Society Survey of Professional Forecasters latest report (dated 13 February) has been released. The mean forecast is quite interesting, in light of Jim’s recent post on industrial production and the growth outlook.
From the release:
Forecasters See Higher Growth, Stronger Labor Market in 2007
The forecasters have raised their estimates for real GDP growth this year. On a year-over-year basis, real GDP is seen growing 2.8 percent this year, up from the forecasters’ previous estimate of 2.6 percent. A slightly stronger labor market will accompany the outlook for growth. Nonfarm payroll employment will increase at a rate of 135,000 jobs per month in 2007, up slightly from 119,000 previously, while the unemployment rate will average 4.7 percent, down from 4.8 percent.
As the table below shows, the forecasters see real GDP growing 3.0 percent in 2008 and the unemployment rate rising to 4.8 percent.
In figure 1, the most recent mean forecasts, along with the two previous forecasts (and relevant vintages of real GDP) are presented.
Figure 1: Real GDP and Society of Professional Forecasters’ forecasts for 14 Aug 2006 (purple *), 13 Nov 2006 (black x) and 13 February 2007 (red +), and Deutsche Bank forecast of 19 February 2007 (green squares), all calculated backing out levels from growth rates. Sources: BEA NIPA releases, SPF via Philadelphia Fed, Deutsche Bank, Global Economic Perspectives, 19 February 2007, and author’s calculations.
The figure also demonstrates that the optimism has waned, and waxed, over the past few quarters (for previous discussion, see this post). One point to take into account is that 13 February is the same day as the trade release, which reported an above consensus trade deficit (see here). Many estimates of 2006Q4 GDP growth were revised downward in light of that announcement.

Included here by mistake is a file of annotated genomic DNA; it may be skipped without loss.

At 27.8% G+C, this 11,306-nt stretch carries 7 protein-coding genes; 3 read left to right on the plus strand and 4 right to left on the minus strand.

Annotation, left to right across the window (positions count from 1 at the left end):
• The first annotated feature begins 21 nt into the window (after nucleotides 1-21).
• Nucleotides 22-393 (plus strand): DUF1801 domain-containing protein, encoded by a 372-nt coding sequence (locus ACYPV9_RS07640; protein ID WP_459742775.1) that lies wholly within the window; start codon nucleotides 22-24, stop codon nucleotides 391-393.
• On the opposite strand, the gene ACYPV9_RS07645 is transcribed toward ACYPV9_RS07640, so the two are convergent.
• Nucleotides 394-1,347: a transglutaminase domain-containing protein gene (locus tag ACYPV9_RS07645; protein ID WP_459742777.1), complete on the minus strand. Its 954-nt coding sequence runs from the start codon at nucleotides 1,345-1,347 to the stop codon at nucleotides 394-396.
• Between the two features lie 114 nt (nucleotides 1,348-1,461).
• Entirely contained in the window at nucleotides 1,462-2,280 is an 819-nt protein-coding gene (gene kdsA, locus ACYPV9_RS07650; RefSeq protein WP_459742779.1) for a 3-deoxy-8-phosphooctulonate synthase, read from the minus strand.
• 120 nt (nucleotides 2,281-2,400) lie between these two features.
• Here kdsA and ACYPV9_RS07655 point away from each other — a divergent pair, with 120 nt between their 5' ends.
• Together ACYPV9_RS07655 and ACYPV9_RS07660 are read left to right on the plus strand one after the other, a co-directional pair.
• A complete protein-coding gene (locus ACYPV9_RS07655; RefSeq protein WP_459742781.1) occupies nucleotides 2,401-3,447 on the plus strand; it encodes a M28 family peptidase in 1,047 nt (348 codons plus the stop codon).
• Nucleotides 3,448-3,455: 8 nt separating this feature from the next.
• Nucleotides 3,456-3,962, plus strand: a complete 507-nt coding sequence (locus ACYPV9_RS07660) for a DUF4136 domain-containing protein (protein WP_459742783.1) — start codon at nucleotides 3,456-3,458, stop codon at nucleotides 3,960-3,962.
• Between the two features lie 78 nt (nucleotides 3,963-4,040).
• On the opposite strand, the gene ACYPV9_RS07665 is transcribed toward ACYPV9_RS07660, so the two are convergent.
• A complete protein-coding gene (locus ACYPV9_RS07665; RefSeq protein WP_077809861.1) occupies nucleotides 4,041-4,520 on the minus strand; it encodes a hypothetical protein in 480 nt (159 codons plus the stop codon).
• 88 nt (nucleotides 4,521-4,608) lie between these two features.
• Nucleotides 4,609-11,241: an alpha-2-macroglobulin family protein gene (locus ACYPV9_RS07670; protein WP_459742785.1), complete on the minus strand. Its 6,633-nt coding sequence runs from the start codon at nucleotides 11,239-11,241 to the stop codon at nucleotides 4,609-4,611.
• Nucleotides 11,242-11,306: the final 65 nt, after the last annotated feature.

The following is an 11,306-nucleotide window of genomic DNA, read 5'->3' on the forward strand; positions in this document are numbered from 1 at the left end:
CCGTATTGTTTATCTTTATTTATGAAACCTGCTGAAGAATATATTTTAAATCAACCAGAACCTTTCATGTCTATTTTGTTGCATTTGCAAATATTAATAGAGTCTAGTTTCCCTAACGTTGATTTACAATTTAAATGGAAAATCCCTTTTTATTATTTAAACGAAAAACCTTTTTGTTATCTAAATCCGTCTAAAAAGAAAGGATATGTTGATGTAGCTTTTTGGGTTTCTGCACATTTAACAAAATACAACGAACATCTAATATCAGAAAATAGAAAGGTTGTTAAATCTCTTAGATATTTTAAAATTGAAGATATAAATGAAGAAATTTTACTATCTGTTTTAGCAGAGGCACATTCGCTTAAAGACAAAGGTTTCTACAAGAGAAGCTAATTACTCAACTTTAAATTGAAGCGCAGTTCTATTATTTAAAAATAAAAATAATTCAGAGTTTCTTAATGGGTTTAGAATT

Deutsche Bank, which has as far as I can tell been below consensus on growth rates, states in its 19 February issue of Global Economic Perspectives:
Recent US data have pointed to a notable reduction in the Q4 GDP growth rate. Our US economics team sees growth being marked down to as low as 1-1/2%, with little change in its sub-2% projection for Q1 growth. A reasonable guess is that the consensus/Fed view would put Q4 growth near 2%, with Q1 growth marked up a bit, to around 2-1/2%. Manufacturing activity appears to have been depressed recently by an ongoing inventory adjustment, but the positive momentum in the services sector has remained solidly intact, judging by the ISM
survey and the continuing low level of initial jobless claims (until this week’s apparently weather-related jump)…. (p. 7)
I’ve plotted the implied path of real GDP in Figure 1. The DB forecast (green boxes) is for less than 2% growth (SAAR) in the first half of the 2007, and slightly above 2% growth in the last half, for an overall growth rate of 2% (Q4/Q4). This is substantially below the 2.8% Q4/Q4 mean rate from the Society of Professional Forecasters, as well as the 2.9% growth forecasted by the Administration in its Troika forecast from November 2006.
For another perspective numerically closer to consensus, John Kitchen reports as of 16 February his 2007Q1 Underlying growth measure (RTF-U) at 2.8% and Quarterly variation measure (RTF-Q) at 2.3%.
An interesting long term forecast: The new SPF survey has trimmed the ten year annual labor productivity growth down to 2.20 from the previous survey’s forecast of 2.44. This contrasts with the Administration’s rosy forecast of productivity growth over the next six years of 2.6%.